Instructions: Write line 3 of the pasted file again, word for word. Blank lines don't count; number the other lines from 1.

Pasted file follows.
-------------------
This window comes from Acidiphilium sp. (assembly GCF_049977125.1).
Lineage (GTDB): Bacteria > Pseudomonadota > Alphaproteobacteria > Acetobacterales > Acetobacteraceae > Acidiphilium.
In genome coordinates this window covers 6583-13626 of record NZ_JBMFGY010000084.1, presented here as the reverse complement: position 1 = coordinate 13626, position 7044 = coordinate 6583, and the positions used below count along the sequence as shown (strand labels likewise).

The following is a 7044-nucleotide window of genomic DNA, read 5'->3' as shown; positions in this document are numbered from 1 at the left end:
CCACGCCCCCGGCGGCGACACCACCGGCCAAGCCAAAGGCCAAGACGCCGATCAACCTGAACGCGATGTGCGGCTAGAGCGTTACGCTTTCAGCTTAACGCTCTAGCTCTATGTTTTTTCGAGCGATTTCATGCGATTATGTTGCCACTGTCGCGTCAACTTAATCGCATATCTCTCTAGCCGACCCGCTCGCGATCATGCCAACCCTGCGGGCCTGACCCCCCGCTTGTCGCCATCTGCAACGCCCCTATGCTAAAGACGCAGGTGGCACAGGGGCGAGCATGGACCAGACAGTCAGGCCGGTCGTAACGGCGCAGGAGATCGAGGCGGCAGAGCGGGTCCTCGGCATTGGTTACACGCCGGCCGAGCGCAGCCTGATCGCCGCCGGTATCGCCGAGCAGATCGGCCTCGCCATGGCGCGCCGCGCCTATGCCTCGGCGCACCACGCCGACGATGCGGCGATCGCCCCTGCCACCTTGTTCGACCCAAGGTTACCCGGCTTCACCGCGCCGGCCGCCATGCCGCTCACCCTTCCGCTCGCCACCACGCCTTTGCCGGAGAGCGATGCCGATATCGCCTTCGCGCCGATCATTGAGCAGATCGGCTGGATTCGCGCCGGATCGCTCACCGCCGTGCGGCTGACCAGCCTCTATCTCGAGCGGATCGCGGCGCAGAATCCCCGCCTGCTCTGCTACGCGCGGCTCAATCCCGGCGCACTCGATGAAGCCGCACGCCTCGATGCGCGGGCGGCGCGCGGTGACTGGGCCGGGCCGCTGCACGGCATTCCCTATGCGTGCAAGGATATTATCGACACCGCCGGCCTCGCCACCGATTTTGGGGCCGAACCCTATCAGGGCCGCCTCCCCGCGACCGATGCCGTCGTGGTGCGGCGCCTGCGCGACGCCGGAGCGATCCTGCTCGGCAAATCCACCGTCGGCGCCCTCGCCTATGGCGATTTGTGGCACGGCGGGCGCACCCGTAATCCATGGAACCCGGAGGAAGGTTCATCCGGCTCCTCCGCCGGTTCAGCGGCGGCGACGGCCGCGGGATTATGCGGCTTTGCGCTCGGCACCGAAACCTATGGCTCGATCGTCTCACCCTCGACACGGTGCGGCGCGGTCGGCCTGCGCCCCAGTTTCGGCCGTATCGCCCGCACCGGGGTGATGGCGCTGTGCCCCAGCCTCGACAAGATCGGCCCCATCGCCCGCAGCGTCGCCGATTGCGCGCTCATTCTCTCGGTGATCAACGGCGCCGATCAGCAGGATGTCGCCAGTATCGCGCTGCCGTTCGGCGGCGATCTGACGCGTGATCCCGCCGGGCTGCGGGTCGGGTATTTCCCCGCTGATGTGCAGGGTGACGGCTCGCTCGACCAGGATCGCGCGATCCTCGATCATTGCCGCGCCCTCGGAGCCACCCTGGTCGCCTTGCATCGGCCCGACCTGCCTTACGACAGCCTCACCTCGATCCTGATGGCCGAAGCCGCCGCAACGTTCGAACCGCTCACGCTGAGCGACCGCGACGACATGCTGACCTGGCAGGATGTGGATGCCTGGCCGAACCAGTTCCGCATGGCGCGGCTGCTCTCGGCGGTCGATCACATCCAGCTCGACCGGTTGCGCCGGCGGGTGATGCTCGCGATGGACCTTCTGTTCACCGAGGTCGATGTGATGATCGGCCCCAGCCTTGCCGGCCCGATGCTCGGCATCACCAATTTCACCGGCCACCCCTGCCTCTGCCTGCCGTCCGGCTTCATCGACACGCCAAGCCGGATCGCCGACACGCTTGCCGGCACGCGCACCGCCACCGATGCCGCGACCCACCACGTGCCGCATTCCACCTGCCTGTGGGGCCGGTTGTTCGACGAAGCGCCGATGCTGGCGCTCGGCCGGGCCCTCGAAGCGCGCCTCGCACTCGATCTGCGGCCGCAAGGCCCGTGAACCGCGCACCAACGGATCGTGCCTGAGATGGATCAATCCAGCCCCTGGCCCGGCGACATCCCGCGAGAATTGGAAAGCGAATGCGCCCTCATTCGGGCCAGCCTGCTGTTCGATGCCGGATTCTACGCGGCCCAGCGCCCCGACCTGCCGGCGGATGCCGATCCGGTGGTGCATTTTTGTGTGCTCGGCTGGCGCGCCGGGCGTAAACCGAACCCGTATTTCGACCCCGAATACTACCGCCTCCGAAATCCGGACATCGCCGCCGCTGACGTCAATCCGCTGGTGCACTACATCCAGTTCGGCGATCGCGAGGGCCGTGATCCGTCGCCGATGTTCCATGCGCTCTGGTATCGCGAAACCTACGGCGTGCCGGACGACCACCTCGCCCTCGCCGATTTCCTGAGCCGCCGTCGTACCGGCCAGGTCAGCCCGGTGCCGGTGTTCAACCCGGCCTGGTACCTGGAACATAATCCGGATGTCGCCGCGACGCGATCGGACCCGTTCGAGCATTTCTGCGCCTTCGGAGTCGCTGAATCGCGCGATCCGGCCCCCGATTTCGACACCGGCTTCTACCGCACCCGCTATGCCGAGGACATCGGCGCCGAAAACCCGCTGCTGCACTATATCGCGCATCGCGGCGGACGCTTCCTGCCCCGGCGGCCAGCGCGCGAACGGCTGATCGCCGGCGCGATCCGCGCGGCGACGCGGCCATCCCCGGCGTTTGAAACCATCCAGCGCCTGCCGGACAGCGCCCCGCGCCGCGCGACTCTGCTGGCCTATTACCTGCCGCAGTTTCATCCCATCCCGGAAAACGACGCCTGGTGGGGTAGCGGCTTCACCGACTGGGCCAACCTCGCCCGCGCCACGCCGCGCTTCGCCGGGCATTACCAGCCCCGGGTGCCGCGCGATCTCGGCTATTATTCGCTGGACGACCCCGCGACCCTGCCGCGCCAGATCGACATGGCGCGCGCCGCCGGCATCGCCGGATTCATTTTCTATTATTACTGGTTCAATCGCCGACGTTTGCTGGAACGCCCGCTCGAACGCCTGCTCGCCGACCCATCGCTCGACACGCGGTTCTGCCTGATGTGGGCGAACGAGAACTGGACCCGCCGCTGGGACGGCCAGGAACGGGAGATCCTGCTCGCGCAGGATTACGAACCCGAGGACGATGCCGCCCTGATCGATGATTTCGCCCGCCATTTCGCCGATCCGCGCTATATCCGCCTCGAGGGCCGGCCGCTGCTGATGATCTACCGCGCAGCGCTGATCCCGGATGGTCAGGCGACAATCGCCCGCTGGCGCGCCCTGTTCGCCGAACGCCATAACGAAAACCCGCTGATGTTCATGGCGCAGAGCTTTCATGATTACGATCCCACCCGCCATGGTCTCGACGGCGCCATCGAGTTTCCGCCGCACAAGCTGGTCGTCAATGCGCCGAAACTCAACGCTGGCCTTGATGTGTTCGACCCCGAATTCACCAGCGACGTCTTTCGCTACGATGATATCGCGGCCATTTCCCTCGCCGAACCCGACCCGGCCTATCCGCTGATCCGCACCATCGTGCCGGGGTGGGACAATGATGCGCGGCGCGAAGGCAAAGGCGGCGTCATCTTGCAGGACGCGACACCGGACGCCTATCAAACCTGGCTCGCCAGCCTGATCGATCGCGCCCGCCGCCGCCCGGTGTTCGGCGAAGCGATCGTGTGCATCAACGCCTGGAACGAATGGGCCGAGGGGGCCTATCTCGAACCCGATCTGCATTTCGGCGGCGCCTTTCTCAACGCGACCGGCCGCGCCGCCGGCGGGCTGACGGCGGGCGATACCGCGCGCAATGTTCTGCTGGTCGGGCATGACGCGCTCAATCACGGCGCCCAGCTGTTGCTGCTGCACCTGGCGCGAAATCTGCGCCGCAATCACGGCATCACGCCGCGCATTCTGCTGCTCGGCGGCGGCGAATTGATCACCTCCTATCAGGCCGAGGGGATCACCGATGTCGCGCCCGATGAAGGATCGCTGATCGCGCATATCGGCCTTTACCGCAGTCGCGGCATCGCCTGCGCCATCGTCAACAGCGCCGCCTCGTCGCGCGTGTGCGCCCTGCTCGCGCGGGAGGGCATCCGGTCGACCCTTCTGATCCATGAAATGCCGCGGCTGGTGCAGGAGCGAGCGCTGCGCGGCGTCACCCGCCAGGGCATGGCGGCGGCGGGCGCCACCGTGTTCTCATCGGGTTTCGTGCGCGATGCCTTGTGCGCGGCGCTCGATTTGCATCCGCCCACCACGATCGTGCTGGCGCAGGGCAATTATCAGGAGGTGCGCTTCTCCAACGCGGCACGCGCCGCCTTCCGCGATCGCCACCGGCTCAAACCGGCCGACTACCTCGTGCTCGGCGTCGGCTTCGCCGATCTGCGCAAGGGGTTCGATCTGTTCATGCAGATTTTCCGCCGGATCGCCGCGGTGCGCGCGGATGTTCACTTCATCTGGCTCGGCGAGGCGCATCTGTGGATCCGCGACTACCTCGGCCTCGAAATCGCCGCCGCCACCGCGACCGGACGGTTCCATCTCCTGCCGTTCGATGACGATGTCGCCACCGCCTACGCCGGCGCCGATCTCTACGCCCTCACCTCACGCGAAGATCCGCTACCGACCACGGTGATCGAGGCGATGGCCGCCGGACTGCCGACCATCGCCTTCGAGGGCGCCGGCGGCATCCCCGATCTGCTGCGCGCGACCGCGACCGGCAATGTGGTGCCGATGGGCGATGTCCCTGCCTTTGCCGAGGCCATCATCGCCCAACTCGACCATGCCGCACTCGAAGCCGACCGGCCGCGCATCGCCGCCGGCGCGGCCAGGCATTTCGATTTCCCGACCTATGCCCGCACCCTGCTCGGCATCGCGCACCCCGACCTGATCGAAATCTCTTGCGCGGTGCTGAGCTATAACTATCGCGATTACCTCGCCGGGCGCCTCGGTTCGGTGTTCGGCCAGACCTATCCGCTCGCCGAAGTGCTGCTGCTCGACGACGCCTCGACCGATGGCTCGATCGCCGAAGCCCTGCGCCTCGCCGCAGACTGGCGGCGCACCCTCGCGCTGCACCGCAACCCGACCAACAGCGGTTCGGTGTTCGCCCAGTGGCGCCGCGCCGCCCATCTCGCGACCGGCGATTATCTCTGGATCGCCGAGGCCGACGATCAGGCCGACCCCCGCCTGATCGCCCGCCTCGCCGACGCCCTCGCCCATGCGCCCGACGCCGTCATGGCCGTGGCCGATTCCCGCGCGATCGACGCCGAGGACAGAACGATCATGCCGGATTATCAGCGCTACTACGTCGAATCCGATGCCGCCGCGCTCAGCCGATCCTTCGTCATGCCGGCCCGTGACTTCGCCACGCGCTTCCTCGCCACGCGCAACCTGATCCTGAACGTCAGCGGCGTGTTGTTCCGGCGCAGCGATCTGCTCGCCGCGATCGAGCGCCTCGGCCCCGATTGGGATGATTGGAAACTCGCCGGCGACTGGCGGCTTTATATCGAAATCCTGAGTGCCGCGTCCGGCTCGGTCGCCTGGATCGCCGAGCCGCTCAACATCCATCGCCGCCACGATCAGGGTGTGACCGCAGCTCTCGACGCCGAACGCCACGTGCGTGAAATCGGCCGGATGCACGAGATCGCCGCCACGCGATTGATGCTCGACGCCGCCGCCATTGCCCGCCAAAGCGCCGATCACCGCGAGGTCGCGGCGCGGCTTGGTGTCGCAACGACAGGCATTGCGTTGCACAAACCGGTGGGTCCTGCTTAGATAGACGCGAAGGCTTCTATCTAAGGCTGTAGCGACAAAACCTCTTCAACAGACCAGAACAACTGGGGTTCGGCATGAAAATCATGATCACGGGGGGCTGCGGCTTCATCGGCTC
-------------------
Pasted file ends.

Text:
In genome coordinates this window covers 6583-13626 of record NZ_JBMFGY010000084.1, presented here as the reverse complement: position 1 = coordinate 13626, position 7044 = coordinate 6583, and the positions used below count along the sequence as shown (strand labels likewise).